In conflict with its own management team, Goldman analysts conclude structural, not cyclical...

In conflict with its own management team, Goldman analysts conclude structural, not cyclical factors are behind the poor performance of the U.S. banking sector. More than half of the top 25 U.S. banks aren't earning enough to cover their cost of capital, says the team, which recommends the big players improve returns by shrinking business lines and instead using the money to buy back shares.

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Comments (8)
  • Tom Armistead
    , contributor
    Comments (6294) | Send Message
    The cost of capital is driven by share prices, which reflect the dismay any prudent investor feels when looking at their opaque balance sheets, aggressive disregard of ethical constraints, and heavy reliance on derivatives.


    Guess what? They can improve their cost of capital by doing things that investors understand, and that are supportive of the real economy.


    That's too simple for them to understand, apparently. Are you listening, Jamie? Investors really, really don't like that London Whale stuff.
    10 Sep 2012, 11:54 AM Reply Like
  • David Urban
    , contributor
    Comments (1031) | Send Message
    Spot on. If you back out the DVA and loan loss clawbacks many large banks have very poor core operations.
    10 Sep 2012, 12:52 PM Reply Like
  • what do I know
    , contributor
    Comments (1044) | Send Message
    Along with the writer of this column the readers have shown no understanding of what is cost of capital. It is made up of two costs: the cost of borrowed money and the cost of equity capital. The cost of borrowed money has the part played by the tax, it is supported by the federal government and the equity capital is what the stock holders will tolerate. The cost of capital is not a fixed number and the higher number may mean the company is earning good money. But, looking at the cost for borrowed fund ( at the beginning of the rate curve) is so low ( almost every body saying bank could borrow money at no cost and earning good money from home mortgage),and reversing the previous reserve and etc. should only increase earning. Somebody should check out those Analyst at GS.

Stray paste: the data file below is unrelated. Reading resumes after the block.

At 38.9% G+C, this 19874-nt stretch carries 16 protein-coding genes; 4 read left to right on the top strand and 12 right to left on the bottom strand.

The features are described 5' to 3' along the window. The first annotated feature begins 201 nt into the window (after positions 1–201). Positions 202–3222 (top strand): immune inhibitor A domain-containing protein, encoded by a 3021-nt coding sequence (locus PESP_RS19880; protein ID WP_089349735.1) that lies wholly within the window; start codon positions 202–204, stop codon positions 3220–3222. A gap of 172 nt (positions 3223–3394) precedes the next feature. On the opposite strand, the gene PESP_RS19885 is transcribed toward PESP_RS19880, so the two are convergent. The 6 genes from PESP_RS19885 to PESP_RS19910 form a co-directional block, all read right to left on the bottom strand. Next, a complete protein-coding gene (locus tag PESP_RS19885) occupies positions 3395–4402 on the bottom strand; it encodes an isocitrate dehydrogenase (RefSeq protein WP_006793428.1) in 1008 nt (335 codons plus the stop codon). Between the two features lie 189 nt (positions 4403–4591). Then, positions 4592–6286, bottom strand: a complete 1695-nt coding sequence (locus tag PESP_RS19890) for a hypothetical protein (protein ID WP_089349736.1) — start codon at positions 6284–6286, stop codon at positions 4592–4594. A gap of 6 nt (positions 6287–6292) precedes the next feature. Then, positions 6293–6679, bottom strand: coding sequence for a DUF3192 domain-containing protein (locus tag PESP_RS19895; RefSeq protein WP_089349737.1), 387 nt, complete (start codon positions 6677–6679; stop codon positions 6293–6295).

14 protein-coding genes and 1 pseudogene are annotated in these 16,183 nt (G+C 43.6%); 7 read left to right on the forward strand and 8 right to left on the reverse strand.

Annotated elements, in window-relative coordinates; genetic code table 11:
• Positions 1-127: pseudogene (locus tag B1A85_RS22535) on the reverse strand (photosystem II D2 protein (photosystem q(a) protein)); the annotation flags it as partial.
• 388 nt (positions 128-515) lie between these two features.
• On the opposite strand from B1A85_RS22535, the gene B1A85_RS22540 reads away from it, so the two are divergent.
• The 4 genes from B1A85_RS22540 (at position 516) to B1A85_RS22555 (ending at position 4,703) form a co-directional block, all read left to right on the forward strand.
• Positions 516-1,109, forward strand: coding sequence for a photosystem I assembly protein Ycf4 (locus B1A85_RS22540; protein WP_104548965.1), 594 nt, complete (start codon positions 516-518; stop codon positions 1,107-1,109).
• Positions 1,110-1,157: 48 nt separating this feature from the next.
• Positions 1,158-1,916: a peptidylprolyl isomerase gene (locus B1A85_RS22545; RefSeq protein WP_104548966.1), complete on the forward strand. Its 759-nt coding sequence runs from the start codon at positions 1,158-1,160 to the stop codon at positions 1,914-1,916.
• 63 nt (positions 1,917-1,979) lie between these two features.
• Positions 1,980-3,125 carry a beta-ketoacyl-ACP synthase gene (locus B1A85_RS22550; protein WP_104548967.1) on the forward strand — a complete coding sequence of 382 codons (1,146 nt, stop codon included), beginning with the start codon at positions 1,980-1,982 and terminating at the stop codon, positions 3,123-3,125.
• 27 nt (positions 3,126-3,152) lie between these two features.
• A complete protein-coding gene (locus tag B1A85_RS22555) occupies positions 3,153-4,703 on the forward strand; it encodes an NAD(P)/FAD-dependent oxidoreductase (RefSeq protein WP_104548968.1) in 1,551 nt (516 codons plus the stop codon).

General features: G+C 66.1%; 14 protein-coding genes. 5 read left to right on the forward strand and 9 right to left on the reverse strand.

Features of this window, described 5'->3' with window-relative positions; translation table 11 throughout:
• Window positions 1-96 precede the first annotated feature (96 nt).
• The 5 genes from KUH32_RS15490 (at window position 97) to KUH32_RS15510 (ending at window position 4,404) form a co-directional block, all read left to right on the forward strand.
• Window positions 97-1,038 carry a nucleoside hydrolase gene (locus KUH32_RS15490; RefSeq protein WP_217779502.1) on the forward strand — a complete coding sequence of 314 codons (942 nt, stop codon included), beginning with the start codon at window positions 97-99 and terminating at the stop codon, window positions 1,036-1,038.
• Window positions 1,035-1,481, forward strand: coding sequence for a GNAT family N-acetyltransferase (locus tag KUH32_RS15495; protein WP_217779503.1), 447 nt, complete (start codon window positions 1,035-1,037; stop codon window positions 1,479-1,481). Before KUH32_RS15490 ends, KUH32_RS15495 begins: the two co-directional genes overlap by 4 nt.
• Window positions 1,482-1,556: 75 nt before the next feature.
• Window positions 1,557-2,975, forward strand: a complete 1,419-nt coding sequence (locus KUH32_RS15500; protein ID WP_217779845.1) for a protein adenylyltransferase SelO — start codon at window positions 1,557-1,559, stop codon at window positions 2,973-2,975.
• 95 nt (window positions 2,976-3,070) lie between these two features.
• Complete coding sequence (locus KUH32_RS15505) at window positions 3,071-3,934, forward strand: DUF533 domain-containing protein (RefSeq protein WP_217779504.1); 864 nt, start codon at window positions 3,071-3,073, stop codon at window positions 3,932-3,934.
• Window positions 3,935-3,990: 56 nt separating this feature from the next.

10 Sep 2012, 02:53 PM Reply Like
  • Colin Doyle
    , contributor
    Comments (786) | Send Message
    Heh, it's Goldman, so we already know they're talking their book. :)
    11 Sep 2012, 06:28 PM Reply Like
  • parenthetical
    , contributor
    Comments (2) | Send Message
    Not only that, but if the real valuation numbers were to be revealed on the distressed home loans, my guess is they would have to liquidate.
    10 Sep 2012, 03:12 PM Reply Like
  • Mike Maher
    , contributor
    Comments (2867) | Send Message
    An analyst at a big investment bank recommending that companies sell assets and explore spinning off businesses and other strategic alternatives??? I wonder what investment bank he recommends they hire to explore these processes??? Hmmm...
    10 Sep 2012, 05:42 PM Reply Like
  • jeffreychood
    , contributor
    Comments (43) | Send Message
    Sounds like the barber recommending haircuts . . .
    10 Sep 2012, 07:16 PM Reply Like
  • David Urban
    , contributor
    Comments (1031) | Send Message
    They should have went this route years ago like how they cleaned up the S&L crisis.


    Would have shifted the assets off the books of the banks but the real problem lied in the derivative markets and actually figuring out ownership.
    10 Sep 2012, 05:59 PM Reply Like
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